The 17 September I will host a workshop in Emotional Anatomy as part of the festival KROPPSFUNKTION.
The practice starts from naming an emotion that the group want to work with that session. It can be something you want to find, something you already feel or haven’t felt for a while or some other reason. Together with the group, we talk for a few minutes about the emotion and it’s qualities.
Two people help one person finding the placement of the organ through scanning the body from front and behind. Starting from head, the persons scan to the feet and then turn upwards again, and on this journey the person being scanned says stop when her helpers have reached the position of this particular emotion. The person starts naming its shape, color, texture and movement, to then start moving in order to feel the properties of the organ or in order to make the organ move, or if possible to start the movement from the organ. Move from the the physical anatomic description you gave of the organ and stick to these qualities. After an exploration of movements from this emotional organ, open your mouth and allow for the sound that arises from that particular organ to exit through your mouth. Make the sound from the organ.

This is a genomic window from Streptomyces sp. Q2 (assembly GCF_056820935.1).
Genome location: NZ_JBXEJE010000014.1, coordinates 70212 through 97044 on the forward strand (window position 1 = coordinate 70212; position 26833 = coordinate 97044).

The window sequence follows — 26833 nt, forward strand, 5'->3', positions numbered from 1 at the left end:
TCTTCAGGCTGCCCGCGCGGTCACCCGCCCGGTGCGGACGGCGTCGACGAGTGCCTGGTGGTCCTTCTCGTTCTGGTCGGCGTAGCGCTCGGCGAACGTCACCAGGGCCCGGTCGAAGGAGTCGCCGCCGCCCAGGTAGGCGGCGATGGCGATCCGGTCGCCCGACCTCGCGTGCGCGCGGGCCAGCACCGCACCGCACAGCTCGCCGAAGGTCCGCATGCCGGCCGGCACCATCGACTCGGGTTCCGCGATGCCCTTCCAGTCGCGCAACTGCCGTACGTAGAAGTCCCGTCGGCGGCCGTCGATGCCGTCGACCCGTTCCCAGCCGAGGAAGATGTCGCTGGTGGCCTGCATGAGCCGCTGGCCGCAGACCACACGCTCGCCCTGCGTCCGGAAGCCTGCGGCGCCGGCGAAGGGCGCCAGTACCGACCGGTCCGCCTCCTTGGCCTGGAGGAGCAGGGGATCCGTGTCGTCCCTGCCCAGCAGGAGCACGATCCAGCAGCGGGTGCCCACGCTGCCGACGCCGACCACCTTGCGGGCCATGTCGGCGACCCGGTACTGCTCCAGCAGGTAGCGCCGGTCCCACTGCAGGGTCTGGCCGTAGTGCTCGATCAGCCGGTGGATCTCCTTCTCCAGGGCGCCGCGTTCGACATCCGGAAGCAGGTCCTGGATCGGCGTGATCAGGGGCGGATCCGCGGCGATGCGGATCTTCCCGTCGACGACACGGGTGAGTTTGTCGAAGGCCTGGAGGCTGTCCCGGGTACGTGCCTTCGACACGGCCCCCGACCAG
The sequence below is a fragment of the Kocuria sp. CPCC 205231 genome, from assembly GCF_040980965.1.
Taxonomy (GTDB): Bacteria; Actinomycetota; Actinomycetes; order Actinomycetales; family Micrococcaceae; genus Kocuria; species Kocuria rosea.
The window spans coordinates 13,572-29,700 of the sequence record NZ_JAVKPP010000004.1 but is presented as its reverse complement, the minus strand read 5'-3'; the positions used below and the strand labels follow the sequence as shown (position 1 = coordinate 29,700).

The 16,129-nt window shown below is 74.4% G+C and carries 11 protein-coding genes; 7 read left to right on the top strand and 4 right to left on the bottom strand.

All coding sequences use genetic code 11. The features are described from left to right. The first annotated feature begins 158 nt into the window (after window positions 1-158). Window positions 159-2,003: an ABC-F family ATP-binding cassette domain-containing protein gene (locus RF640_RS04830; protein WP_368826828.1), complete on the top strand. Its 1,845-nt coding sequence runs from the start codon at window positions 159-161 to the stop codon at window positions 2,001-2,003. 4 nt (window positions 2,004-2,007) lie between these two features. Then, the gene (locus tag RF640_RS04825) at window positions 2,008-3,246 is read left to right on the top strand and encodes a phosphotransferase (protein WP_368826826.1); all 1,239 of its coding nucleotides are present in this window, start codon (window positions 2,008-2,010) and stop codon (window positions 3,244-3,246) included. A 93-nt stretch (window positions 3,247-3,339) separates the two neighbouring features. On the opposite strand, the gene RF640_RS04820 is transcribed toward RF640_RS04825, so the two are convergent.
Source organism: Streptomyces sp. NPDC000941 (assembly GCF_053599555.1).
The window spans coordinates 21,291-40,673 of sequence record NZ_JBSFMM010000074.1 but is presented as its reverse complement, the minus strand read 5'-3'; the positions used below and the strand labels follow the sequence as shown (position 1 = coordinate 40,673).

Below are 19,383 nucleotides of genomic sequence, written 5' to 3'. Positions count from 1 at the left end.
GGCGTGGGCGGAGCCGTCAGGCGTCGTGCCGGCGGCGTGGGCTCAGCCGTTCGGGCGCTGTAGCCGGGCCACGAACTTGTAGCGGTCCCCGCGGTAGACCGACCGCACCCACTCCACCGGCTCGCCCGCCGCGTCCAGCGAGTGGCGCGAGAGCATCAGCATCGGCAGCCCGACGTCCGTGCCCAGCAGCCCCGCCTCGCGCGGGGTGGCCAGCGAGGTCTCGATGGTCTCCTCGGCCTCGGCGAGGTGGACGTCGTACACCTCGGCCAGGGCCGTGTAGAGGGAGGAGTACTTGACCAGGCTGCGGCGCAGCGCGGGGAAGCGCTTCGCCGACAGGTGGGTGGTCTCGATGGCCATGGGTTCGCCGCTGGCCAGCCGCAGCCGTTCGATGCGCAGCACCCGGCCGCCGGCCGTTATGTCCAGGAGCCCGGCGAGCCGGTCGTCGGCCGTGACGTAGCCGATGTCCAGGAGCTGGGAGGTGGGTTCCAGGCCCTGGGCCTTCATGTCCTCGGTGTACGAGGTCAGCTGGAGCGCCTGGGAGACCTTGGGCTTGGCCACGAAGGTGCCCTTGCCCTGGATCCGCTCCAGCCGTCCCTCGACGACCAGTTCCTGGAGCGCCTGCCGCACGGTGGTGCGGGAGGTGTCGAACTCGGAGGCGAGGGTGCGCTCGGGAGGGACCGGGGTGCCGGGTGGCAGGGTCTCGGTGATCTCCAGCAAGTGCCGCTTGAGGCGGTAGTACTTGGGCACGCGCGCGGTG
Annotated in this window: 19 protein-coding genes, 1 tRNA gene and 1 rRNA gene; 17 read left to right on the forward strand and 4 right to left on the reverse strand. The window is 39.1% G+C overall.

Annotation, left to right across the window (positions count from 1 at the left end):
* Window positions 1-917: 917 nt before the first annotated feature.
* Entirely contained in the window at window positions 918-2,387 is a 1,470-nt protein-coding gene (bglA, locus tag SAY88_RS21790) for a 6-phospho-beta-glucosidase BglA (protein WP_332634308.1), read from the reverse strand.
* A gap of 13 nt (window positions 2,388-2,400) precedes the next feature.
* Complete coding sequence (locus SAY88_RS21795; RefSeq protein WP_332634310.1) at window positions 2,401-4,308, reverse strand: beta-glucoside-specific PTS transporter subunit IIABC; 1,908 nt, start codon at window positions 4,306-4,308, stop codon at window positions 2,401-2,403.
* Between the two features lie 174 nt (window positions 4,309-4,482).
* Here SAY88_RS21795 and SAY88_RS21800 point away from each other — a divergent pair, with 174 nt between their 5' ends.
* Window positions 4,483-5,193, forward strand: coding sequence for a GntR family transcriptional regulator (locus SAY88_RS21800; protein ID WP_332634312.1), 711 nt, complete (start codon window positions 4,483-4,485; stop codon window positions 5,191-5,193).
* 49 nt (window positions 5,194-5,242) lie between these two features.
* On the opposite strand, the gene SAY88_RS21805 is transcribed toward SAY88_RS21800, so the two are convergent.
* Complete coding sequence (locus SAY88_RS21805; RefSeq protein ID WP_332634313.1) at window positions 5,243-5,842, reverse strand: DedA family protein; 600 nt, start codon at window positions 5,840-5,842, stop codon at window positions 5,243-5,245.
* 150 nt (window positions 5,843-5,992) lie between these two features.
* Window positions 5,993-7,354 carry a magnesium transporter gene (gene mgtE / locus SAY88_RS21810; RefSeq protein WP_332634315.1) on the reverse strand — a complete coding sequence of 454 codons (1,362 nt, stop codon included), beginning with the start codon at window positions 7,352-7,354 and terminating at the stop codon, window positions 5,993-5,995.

In each session a music track is played in order to further enhance the feeling. When the music is played, try to go further in to the actual emotion and maybe be a bit less serious about your organ. You can always go back to moving from these properties again if you feel lost, but try to let go and immerse into moving in, from and with this emotion.
At the end of the session, we make a common ritual to let go of the emotion we just worked with. After the session ended, the new emotional organ or system is drawn on a personal anatomic map. When this map has started to fill up it is possible to use as a way of exercising your emotions.
Emotional anatomy was developed during the project Fake somatic practice in collaboration with Rosalind Goldberg and Sandra Lolax. The solo Loudspeaking, and to a certain extent Musical, is based on this practice.